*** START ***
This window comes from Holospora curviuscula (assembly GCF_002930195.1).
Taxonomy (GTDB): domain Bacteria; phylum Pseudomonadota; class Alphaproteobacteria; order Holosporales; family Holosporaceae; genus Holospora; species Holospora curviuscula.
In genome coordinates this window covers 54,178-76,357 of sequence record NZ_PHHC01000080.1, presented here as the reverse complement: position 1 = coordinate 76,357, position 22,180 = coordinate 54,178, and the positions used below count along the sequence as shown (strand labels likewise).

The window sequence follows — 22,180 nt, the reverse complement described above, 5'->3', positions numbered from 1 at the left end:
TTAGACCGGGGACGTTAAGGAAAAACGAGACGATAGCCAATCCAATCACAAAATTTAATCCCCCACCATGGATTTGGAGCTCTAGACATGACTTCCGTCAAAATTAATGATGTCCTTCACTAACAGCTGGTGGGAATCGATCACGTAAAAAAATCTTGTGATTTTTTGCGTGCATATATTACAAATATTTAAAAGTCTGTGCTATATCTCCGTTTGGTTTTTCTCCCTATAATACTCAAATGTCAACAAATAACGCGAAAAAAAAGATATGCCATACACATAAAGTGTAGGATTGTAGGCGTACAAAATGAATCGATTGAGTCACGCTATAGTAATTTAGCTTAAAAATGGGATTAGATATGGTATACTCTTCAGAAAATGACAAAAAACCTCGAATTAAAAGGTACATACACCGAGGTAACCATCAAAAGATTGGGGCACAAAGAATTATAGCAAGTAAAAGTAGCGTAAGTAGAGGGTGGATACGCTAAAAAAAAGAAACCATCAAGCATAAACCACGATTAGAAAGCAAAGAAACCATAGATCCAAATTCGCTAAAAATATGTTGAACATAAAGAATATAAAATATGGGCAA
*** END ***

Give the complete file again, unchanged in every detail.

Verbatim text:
This window comes from Holospora curviuscula (assembly GCF_002930195.1).
Taxonomy (GTDB): domain Bacteria; phylum Pseudomonadota; class Alphaproteobacteria; order Holosporales; family Holosporaceae; genus Holospora; species Holospora curviuscula.
In genome coordinates this window covers 54,178-76,357 of sequence record NZ_PHHC01000080.1, presented here as the reverse complement: position 1 = coordinate 76,357, position 22,180 = coordinate 54,178, and the positions used below count along the sequence as shown (strand labels likewise).

The window sequence follows — 22,180 nt, the reverse complement described above, 5'->3', positions numbered from 1 at the left end:
TTAGACCGGGGACGTTAAGGAAAAACGAGACGATAGCCAATCCAATCACAAAATTTAATCCCCCACCATGGATTTGGAGCTCTAGACATGACTTCCGTCAAAATTAATGATGTCCTTCACTAACAGCTGGTGGGAATCGATCACGTAAAAAAATCTTGTGATTTTTTGCGTGCATATATTACAAATATTTAAAAGTCTGTGCTATATCTCCGTTTGGTTTTTCTCCCTATAATACTCAAATGTCAACAAATAACGCGAAAAAAAAGATATGCCATACACATAAAGTGTAGGATTGTAGGCGTACAAAATGAATCGATTGAGTCACGCTATAGTAATTTAGCTTAAAAATGGGATTAGATATGGTATACTCTTCAGAAAATGACAAAAAACCTCGAATTAAAAGGTACATACACCGAGGTAACCATCAAAAGATTGGGGCACAAAGAATTATAGCAAGTAAAAGTAGCGTAAGTAGAGGGTGGATACGCTAAAAAAAAGAAACCATCAAGCATAAACCACGATTAGAAAGCAAAGAAACCATAGATCCAAATTCGCTAAAAATATGTTGAACATAAAGAATATAAAATATGGGCAA